FRANKFURT, Germany — Normal-weight people with fat bellies have a higher risk of death than the obese, according to data presented Monday at the European Society of Cardiology conference in Munich.

People with a normal body mass index, or BMI, and “central obesity” as defined by a high waist-to-hip ratio had the greatest risk of cardiovascular-related death and the highest death risk overall, researchers said Monday. The risk of cardiovascular death was 2.75 times higher and the risk of death from all causes was 2.08 times higher compared with subjects with normal BMI and a normal waist-to-hip ratio.

“We knew from previous research that central obesity is bad, but what is new in this research is that the distribution of the fat is very important, even in people with a normal weight,” Francisco Lopez-Jimenez, senior author of the study and a cardiologist at the Mayo Clinic in Rochester, Minn., said. “This group has the highest death rate, even higher than those who are considered obese based on BMI.”

The risk of death may be related to a higher visceral fat accumulation, which is associated with insulin resistance and other risk factors, Karine Sahakyan, a research fellow at the Mayo Clinic who is presenting the results at the meeting, said at a press conference. Risk for fat-bellied subjects may also be connected to a limited amount of “protective” fat on the hips and legs and a relatively limited amount of muscle mass, she said.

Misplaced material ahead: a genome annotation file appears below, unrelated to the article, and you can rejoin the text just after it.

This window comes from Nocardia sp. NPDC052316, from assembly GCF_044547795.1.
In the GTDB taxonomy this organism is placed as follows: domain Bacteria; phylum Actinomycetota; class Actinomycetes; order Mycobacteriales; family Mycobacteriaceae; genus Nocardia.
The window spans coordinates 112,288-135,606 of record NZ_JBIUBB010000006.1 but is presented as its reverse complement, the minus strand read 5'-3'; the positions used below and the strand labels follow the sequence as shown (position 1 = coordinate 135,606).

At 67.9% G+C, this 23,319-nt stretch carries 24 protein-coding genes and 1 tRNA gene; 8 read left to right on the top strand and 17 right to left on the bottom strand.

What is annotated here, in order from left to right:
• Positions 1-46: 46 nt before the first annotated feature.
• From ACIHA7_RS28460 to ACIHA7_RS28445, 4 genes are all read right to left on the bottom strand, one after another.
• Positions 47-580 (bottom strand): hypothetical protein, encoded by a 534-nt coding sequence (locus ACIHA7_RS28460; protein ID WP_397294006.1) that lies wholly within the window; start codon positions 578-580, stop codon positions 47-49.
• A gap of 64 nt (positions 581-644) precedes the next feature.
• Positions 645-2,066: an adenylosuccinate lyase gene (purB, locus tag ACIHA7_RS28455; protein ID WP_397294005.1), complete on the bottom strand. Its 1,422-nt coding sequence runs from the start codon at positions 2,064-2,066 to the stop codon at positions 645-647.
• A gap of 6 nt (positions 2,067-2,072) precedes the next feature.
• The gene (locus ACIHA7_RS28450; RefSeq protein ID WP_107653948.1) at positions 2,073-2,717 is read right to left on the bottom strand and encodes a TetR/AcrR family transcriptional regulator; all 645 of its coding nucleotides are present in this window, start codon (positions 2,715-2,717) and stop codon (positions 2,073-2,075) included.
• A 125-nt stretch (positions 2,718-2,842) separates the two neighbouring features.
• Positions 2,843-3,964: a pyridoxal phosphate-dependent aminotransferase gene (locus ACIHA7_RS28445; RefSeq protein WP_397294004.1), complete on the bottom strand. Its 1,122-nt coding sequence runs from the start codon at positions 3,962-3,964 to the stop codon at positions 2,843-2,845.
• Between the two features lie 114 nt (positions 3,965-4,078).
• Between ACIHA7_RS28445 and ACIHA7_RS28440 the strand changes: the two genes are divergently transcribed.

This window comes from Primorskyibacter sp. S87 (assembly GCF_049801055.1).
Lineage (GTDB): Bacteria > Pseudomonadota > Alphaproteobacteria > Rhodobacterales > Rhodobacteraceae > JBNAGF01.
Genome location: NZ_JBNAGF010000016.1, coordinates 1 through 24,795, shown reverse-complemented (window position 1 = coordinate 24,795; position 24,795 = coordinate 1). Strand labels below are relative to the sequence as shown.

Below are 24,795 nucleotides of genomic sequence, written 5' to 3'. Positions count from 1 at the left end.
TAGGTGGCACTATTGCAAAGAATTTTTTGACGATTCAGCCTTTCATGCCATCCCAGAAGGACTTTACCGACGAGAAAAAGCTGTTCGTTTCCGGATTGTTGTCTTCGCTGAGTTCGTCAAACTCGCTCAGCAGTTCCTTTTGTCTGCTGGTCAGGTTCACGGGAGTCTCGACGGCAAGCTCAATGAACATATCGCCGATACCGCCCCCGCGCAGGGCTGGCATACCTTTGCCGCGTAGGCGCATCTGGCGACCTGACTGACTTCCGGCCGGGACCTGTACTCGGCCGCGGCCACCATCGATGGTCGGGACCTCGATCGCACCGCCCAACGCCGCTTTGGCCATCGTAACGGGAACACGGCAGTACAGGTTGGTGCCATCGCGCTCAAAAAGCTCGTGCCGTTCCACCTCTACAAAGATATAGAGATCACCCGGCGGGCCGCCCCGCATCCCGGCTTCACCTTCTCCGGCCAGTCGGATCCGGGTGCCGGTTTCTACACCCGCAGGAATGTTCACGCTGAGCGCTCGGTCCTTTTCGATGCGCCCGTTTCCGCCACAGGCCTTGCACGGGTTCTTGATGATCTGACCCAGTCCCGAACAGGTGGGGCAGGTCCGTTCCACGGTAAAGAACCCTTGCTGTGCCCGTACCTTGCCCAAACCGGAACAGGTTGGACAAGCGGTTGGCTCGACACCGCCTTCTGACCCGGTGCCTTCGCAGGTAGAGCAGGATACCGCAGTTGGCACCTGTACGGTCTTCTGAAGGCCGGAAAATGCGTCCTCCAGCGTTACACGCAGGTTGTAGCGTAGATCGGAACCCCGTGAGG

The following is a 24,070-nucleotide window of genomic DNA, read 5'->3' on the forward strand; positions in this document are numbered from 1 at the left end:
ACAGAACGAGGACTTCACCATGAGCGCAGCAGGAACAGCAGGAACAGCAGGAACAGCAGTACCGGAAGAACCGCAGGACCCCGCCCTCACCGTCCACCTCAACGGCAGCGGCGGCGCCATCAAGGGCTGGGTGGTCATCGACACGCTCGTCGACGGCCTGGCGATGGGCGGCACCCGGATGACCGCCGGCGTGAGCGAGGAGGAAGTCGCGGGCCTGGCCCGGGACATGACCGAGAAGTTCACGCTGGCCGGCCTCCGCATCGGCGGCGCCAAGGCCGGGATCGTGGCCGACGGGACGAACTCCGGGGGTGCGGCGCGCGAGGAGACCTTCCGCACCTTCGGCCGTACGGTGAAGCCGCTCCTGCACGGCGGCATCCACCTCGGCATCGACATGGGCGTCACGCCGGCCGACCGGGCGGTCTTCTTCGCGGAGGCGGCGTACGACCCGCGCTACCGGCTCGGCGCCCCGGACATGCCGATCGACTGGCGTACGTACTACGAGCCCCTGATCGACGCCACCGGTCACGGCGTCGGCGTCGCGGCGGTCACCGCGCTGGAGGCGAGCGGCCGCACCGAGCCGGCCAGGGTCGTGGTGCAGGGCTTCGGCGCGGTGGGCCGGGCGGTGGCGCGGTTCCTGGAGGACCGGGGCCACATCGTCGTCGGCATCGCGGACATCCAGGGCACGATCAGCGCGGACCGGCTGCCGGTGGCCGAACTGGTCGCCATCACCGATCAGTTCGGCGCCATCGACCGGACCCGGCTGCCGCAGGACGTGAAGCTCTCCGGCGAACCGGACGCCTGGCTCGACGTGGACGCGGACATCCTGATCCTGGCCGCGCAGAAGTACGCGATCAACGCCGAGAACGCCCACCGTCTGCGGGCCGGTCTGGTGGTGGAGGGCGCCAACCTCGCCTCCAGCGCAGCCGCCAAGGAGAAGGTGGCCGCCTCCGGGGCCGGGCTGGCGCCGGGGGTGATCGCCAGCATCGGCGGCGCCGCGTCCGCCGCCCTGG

The study included 12,785 people representative of the U.S. population with an average age of 44 years where 47.4 percent were male. Over a median of about 14 years there were 2,562 deaths, of which 1,138 were cardiovascular-related, the study said.

BMI, which is calculated using a person’s height and weight, is considered normal if it’s between 18.5 and 24.9, according to the U.S. National Institutes of Health. A normal waist-to-hip ratio is less than 0.85 for women and less than 0.9 for men, Sahakyan said. The causes of central fat distribution have yet to be determined, she said.

Given that only one-third of the U.S. population is normal weight, it’s unlikely that the findings apply to a large portion of the population, said Donna Arnett, the president of the American Heart Association.

“I don’t know that there’s a strong message that people should be concerned,” Arnett said in Munich on Monday.

People should know their waist measurement, and those prone to central fat distribution should talk to a physician about their diet and managing their cholesterol, blood pressure and blood-sugar levels, Arnett said.